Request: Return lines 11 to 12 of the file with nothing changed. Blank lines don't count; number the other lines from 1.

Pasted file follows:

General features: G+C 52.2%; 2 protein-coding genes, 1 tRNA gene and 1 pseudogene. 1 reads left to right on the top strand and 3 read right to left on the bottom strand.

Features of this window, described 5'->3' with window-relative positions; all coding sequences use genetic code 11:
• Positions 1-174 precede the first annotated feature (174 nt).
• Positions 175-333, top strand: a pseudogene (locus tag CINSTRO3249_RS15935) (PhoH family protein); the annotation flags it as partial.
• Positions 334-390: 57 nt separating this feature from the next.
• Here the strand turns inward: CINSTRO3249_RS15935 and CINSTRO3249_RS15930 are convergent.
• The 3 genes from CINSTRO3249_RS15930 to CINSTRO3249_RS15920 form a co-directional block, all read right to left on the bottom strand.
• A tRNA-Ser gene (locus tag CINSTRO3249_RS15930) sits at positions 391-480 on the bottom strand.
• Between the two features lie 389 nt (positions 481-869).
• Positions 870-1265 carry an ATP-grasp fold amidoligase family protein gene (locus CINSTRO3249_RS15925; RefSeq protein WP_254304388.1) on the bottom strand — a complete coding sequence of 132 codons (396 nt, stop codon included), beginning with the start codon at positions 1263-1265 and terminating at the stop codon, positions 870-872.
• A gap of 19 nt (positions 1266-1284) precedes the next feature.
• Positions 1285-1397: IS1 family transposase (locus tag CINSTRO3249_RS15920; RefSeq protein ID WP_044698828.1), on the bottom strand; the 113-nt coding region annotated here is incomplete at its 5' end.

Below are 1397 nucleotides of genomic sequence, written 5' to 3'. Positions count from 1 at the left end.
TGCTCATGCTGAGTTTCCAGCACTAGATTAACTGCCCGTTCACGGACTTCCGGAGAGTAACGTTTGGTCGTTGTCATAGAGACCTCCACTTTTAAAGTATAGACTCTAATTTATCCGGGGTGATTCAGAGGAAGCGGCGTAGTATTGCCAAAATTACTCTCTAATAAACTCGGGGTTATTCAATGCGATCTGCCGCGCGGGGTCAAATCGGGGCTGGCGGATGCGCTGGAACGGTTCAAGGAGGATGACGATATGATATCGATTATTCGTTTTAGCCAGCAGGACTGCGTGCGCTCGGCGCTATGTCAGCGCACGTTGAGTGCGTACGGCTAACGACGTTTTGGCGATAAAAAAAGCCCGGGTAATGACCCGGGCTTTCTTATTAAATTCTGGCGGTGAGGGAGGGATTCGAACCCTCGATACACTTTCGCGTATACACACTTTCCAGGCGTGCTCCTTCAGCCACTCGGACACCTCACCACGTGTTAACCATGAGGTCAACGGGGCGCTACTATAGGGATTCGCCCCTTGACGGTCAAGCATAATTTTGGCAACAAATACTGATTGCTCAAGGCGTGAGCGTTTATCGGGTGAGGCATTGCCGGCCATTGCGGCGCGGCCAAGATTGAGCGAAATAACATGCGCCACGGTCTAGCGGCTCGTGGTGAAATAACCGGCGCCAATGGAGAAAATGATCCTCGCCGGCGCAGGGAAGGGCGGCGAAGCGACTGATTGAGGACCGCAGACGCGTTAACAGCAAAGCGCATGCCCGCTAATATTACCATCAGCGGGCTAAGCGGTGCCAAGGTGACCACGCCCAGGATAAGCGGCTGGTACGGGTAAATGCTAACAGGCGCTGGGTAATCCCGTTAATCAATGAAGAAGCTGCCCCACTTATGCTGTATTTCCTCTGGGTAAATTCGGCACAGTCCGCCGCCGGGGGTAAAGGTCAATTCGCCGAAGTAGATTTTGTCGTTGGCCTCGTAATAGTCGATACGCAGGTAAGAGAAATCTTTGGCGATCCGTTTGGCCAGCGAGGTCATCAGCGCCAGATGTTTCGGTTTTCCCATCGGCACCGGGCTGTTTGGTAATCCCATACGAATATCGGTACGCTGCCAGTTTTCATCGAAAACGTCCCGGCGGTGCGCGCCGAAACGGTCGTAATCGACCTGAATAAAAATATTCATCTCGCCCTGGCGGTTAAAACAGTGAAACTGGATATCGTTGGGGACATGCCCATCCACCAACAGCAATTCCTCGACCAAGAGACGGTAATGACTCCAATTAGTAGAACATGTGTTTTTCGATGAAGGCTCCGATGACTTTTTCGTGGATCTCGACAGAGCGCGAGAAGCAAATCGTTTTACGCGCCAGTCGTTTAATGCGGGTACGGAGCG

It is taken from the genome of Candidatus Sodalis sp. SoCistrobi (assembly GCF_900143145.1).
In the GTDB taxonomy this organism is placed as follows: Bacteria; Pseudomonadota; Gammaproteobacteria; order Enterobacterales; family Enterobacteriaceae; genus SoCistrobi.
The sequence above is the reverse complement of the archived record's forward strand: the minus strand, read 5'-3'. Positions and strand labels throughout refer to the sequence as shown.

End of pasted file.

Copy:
• A gap of 19 nt (positions 1266-1284) precedes the next feature.
• Positions 1285-1397: IS1 family transposase (locus tag CINSTRO3249_RS15920; RefSeq protein ID WP_044698828.1), on the bottom strand; the 113-nt coding region annotated here is incomplete at its 5' end.